Gathering Report February 2019



You've probably noticed miner's lettuce, the most widely recognized native green, growing this month in luscious rosettes in feral places. Bitter cress, with its frilly purple-tinged leaves, is also succulent and delicious right now -- not bitter as the name insists. These sturdy rosette-forming biennials don't get limp or moldy even in heavy rains. Meanwhile, in cultivated winter gardens, the "weeds" chickweed and wild lettuce may be experiencing some mildew or flooding with the very wet storms we've been having. But a few days of sun will make them stronger and sweeter than ever. In sunny wayside places, look for the "maltese cross" flowers of all the wild brassicas - wild radish, turnip, and mustard. All these flowers are edible -- just like the stalks and leaves that support them! Brassica flowers have an addictive tangy sweetness. Eat them just like raw broccoli, stems and all. That sweetness attracts other herbivores besides you. So if you see a few aphids clustered around the flowers, don't worry about them, because they're edible too!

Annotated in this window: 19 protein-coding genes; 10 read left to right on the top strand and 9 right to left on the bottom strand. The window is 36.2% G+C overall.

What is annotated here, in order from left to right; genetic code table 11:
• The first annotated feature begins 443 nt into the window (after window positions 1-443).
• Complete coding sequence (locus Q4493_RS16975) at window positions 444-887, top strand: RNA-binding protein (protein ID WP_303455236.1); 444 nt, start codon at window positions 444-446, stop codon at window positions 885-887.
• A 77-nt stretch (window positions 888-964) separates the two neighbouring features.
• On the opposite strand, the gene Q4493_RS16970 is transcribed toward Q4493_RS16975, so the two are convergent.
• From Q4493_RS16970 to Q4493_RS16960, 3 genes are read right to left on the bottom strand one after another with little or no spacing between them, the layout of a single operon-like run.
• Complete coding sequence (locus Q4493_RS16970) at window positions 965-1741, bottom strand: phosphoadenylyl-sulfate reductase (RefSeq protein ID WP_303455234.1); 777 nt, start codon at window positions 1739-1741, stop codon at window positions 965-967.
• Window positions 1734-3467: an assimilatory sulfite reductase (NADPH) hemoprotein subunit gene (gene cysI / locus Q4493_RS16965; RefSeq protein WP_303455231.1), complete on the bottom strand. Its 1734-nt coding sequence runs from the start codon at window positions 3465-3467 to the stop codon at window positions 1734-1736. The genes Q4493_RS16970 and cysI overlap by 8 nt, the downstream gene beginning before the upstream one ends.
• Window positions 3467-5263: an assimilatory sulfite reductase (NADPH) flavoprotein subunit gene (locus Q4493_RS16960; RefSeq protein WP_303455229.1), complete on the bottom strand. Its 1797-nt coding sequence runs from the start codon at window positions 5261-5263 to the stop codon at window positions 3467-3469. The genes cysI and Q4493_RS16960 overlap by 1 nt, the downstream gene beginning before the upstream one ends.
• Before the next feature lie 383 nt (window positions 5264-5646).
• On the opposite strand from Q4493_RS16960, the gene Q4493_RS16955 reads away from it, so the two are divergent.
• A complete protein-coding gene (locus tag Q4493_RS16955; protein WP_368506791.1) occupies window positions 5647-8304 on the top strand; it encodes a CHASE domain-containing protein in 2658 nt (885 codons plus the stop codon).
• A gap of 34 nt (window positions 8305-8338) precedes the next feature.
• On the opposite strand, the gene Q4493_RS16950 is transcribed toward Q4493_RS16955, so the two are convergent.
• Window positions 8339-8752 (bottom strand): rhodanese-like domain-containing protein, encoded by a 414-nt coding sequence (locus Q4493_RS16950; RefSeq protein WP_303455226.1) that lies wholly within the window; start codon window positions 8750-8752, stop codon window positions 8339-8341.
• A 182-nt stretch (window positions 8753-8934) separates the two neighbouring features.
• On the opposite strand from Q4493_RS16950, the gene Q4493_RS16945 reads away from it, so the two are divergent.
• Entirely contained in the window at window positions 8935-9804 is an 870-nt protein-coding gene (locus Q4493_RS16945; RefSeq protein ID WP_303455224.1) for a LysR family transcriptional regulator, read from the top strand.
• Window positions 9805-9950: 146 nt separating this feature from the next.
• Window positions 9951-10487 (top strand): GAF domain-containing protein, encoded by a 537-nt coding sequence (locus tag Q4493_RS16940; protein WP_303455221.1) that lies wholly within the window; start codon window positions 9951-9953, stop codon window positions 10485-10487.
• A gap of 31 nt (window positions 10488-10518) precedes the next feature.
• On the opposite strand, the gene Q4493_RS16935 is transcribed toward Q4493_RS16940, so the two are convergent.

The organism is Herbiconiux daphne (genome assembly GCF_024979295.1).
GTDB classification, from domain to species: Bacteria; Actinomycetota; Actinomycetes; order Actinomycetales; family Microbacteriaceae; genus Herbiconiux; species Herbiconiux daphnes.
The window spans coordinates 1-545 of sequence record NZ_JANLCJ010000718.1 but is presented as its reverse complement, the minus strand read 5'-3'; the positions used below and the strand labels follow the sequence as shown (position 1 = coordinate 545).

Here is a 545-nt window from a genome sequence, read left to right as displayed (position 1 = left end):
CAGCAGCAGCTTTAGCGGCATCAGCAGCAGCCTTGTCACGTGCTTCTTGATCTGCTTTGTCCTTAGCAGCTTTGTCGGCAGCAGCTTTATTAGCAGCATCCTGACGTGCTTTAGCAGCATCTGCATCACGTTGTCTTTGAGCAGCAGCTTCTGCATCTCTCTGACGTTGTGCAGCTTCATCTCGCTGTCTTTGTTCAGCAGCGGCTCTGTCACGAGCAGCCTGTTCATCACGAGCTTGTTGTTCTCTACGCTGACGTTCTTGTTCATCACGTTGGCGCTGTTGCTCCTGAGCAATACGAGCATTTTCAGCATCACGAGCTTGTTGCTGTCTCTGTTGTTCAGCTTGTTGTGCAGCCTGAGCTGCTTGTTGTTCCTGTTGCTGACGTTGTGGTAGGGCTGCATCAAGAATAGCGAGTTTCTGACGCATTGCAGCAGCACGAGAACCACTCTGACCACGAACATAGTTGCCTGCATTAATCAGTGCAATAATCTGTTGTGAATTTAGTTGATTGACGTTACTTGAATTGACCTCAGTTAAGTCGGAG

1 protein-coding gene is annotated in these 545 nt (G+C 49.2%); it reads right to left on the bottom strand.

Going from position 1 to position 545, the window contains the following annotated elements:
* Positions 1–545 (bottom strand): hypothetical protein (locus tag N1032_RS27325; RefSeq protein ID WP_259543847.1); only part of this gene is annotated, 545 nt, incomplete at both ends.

Thank you,

Wolfy Rougle

Wolfgang Rougle

Wolfy Rougle has been a North Valley wild food educator since 2005. She wrote the local wild food cookbook "Sacramento Valley Feast! Or: Don't Eat Sterile, Eat Feral".  For many years, she operated Springfed Organic Farm and Nursery, a one-woman, off-grid farm, dedicated to medicinal herbs and super-nutrient-dense greens.  On her nature walks, Wolfy loves re-connecting people with the natural world and helping folks gain confidence and excitement about foraging.  Brimming with herbal lore, she excels at introducing people to the green comrades who will help them through life. Whether you're on a city lot or a wild mountainside, Wolfy reminds you that the plants are here to help you!